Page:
On Tuesday January 12th, 2010 a devastating 7.0 magnitude earthquake struck the small island country of Haiti at a depth of 8.1 miles. The epicenter was located 15 miles away from Port-Au-Prince, the capital city of this country known as the poorest country in the Western Hemisphere. Over 230,000 people are believed to have died from this catastrophe and 3 million affected, making it one of the deadliest natural disasters in modern history. No doubt you have all watched TV footage of the aftermath of the earthquake- of people with bleeding head injuries carrying their dead children in their arms, of corpses piled up on the side of the road, of lifeless limbs being discovered in concrete rubble as futile rescue efforts continued on through the nights, of millions of now homeless Haitians begging for food and water, of riots breaking out at food distribution points, and of understaffed medical personnel attending to an extraordinary number of trauma victims in makeshift hospital tents. It was a truly desperate situation for all involved and a tragedy of unbelievable proportion beyond belief. Not being able to do anything while watching all of the painful footage on the news was unbearable. When I was called to go to Haiti for a humanitarian medical mission, I jumped at the opportunity. But nothing prepared me for what I was about to witness.
I went with an international medical organization that has many years of experience working in both natural disaster and conflict settings. Doctors, nurses, EMT’s and physician’s assistants made up my team of disaster response personnel who flew into Port-au-Prince. Until the time that we went, 12 such teams had already rotated through various cities in Haiti to attend to the massive medical needs that ensued after the earthquake. On the day that we arrived, we were taken through a tour of the central part of downtown Port-au-Prince where we all watched in shock at the wreck that once used to be a bustling marketplace. Not a single building or house was left unscathed, and there were piles of rubble and debris everywhere. Statistics quoted that 300,000 houses were destroyed in the earthquake, but I wondered if this was a huge underestimation. By the time I went to Haiti several weeks after the actual earthquake, the corpses had been removed from the streets and buried in mass graves, but there were still unidentified bodies trapped inside of the rubble that people have not been able to dig out.
As we got closer to Leogane, the city closest to the epicenter of the earthquake, the scenery became more frightening. Large concrete buildings were squashed flat to the ground like a pancake. Large deep cracks penetrated the paved roads and iron gates were bent in half from the weight of fallen houses. What looked like intact buildings were actually the 2nd or 3rd floors of those buildings which had completely collapsed onto the ground floor. It literally looked like an atomic bomb had exploded and took everything with it. Although the immediate needs of the people were food, water and health care, eventually the need to remove the massive amounts of debris will have to be addressed. Unless the debris is removed, people cannot return to their home areas to start the rebuilding process.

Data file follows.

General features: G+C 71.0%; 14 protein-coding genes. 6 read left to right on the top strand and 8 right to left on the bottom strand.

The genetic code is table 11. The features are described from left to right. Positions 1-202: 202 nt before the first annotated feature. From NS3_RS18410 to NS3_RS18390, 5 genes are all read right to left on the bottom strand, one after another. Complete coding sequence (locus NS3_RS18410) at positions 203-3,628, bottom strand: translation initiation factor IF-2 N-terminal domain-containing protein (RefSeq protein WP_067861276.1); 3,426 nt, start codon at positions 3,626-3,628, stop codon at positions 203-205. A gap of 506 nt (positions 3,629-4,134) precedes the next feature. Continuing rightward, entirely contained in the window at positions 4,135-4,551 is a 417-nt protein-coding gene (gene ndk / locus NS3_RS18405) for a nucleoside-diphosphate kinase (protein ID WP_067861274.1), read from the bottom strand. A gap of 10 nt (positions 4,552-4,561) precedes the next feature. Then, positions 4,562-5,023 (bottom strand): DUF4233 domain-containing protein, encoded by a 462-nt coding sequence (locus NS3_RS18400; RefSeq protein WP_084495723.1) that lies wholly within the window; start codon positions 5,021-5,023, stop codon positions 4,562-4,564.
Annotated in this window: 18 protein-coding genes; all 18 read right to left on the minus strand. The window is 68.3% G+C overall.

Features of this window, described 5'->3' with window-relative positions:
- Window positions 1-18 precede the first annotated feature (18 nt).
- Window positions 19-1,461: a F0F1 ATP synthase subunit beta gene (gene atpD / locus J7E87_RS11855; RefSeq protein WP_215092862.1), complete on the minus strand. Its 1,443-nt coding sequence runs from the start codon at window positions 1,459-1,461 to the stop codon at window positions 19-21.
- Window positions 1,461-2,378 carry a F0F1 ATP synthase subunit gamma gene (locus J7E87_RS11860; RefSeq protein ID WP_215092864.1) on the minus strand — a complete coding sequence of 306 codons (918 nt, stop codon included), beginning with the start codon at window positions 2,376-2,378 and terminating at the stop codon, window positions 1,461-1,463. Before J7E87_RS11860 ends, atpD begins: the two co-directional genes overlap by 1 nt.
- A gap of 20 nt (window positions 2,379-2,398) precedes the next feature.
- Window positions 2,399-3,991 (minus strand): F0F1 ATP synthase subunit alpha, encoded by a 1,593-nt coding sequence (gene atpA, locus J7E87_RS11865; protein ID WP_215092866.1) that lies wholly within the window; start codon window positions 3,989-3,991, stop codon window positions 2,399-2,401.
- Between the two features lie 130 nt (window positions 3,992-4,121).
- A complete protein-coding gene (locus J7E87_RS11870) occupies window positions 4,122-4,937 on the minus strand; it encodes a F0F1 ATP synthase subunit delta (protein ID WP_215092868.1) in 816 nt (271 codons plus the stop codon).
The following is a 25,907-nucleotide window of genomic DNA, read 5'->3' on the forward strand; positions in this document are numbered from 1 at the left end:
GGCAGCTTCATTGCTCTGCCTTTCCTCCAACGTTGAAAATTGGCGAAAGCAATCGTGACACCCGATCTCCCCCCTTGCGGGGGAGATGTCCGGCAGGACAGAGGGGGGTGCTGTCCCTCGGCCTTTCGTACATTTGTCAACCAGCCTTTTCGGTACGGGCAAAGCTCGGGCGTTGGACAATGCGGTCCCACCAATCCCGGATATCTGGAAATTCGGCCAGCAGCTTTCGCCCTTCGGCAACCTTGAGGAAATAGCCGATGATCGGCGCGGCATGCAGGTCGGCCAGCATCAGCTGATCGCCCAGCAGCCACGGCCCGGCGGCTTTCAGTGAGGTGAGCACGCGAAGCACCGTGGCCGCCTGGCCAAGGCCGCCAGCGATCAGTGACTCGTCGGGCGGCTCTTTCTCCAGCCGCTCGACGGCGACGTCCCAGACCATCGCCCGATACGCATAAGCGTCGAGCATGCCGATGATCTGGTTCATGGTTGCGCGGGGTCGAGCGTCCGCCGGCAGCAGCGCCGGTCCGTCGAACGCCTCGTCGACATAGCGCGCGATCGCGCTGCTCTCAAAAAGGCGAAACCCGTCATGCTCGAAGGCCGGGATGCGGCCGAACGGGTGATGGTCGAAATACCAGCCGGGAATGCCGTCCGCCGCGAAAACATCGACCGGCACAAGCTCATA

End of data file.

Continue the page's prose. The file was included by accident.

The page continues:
There was a lot of activity in the city, but the sadness and grief felt by all who had experienced this grave tragedy was painfully palpable. There was a sense of desperation in the air- a desperation to come to terms with what had happened, a frenzy to find food and water, an anxiety to search for a will to live and a worry of whether there was a future to look forward to. After the earthquake squashed everything down to the ground, the ravaged cities and towns were now overflowing with an extraordinary number of IDP camps (IDP means internally displaced persons). Approximately 1,500,000 Haitians are living in tent cities, but many more are still in need of shelter. Some of these shelters that were provided were sturdy camping tents, but many were tarps that were tied to sticks with a rope. A lot of makeshift homes that I saw were old torn up cotton sheets tied to wooden sticks that were barely holding up to the wind. How are these people surviving right now through the rainy season? By the time that I finished my month long medical mission, the rainy season still hadn’t started, and this was a growing concern among the aid community.
Providing waterproof shelter materials was one thing, but with entire families living in a tent or tarp shelter, and with hundreds and thousands of such tents in an IDP camp in crowded conditions, what was to become of sanitation and hygiene? And who was assessing and addressing drainage and solid waste management? Imagine living in a tent as small as your bathroom with 5 other family members, and living in a camp with 2000 other people with hardly any space in between each tent. Now imagine feeling hungry, thirsty and tired. You are also still recovering from the shock of watching your brother and sister die under the collapsed house. On top of that, your baby is malnourished and sick. Your other child has had diarrhea and vomiting for 5 days. There are only 2 latrines for the entire camp, and both of them are overflowing with feces. This was the reality of life in these camps. No human being deserves to live like that.